Wall Street carved out a solid advance Friday after data on job creation, manufacturing and inflation injected the market with renewed confidence about the economy and sent major indexes to record closes.
The Standard & Poor’s 500 index was the biggest gainer among the major indicators and moved toward its all-time trading high.
Investors found reason for optimism in a stronger-than-expected jobs report for May. Nonfarm payrolls rose by 157,000 last month, a larger increase than in April and more than analysts anticipated. The unemployment rate held steady at 4.5 percent, as forecast, according to the Labor Department report.
The economic picture appeared brighter still following a lower reading on inflation from the Commerce Department and data from the Institute for Supply Management’s May survey, which indicated that the manufacturing sector was strengthening.
Investors have been trying to glean from recent economic data any clues about the state of the economy and the direction of interest rates. The market hopes a slowing economy will prompt the Federal Reserve to lower rates, something the Fed is loath to do if inflation remains defiantly above the central bank’s target. The job figures Friday pleased Wall Street, however, because they showed growth without a rise in wage inflation.
“If you can get job growth without wage inflation, that’s about as positive as you can get,” said Randy Frederick, director of derivatives at Charles Schwab & Co.
The Dow Jones industrial average rose 40.47, or 0.30 percent, to 13,668.11, the Dow’s 26th record close for the year. The Dow, which tacked on 1.19 percent for the week, also set a fresh trading high of 13,692.00 Friday.
Broader stock indicators also gained Friday to end a week that saw stocks advance amid a bevy of favorable economic figures and the continued hum of corporate takeover activity. The Standard & Poor’s 500 index rose 5.72, or 0.37 percent, to 1,536.34. The S&P traded as high as 1,540.56 and advanced toward its record trading high of 1,552.87 set in March 2000. Wall Street marked a milestone this week when the index set its first record close since 2000, signaling the broader market’s recovery from the dot-com implosion early in the decade.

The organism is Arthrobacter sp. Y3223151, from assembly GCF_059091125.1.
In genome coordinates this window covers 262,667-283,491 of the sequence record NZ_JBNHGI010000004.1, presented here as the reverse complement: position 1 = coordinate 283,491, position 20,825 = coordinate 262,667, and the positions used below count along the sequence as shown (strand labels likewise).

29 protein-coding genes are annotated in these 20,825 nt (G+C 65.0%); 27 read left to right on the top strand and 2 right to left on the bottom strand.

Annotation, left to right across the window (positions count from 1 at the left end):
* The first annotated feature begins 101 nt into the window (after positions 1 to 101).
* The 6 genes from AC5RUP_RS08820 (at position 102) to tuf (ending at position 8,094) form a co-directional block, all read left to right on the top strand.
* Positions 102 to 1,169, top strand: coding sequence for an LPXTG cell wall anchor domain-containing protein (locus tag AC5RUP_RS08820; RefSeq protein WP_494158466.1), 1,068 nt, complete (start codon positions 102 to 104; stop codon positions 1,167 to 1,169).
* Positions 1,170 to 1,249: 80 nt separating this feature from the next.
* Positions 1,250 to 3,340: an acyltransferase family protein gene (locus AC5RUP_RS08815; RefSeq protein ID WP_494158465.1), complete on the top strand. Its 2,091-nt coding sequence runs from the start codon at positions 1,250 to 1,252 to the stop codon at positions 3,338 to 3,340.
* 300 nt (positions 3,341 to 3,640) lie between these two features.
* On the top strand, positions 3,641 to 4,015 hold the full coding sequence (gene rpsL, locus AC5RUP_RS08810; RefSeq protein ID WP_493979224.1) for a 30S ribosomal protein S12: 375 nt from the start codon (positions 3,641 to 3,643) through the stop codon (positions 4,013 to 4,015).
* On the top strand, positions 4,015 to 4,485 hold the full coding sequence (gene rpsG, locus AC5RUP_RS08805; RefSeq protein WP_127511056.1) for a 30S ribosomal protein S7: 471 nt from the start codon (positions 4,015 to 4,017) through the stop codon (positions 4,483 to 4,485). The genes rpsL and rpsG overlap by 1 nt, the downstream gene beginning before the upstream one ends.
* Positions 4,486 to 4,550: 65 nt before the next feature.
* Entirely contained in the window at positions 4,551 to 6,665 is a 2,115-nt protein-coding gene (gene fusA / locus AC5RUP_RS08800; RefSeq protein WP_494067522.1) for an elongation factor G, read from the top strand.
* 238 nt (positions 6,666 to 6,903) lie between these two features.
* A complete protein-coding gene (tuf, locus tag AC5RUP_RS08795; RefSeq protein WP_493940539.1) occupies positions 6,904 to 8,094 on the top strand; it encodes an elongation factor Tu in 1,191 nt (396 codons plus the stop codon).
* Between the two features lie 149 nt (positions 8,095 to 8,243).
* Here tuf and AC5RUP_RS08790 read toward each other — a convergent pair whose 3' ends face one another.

The S&P’s gains, which totaled 1.36 percent for the week, came as a welcome development for many investors given that so many investments such as mutual funds are tied to the S&P’s performance.
The technology-heavy Nasdaq composite index rose Friday, advancing 9.40, or 0.36 percent, to 2,613.92. Despite a 2.22 percent advance for the week that far outpaced other major indexes, the Nasdaq remains well off of its closing high of 5,048.62, set in March 2000; the index was arguably bloated by investors’ frenzy over high-tech and Internet issues.
As stocks climbed Friday, bonds fell sharply. The yield on the benchmark 10-year Treasury note rose to 4.95 percent from 4.89 percent late Thursday. The dollar was mixed against other major currencies, while gold prices rose.
Light, sweet crude rose $1.07 to $65.08 per barrel on the New York Mercantile Exchange.
Advancing issues outnumbered decliners by about 2 to 1 on the New York Stock Exchange, where consolidated volume came to 2.85 billion shares compared with a heavy 3.27 billion Thursday. Often Fridays in the summer months see lower trading volume.
The Russell 2000 index of smaller companies rose 6.23, or 0.74 percent, to 853.41.
Overseas, the often-volatile benchmark Shanghai Composite Index fell 2.7 percent. Japan’s Nikkei stock average rose 0.47 percent. Britain’s FTSE 100 rose 0.84 percent, Germany’s DAX index rose 1.33 percent, and France’s CAC-40 rose 1.05 percent.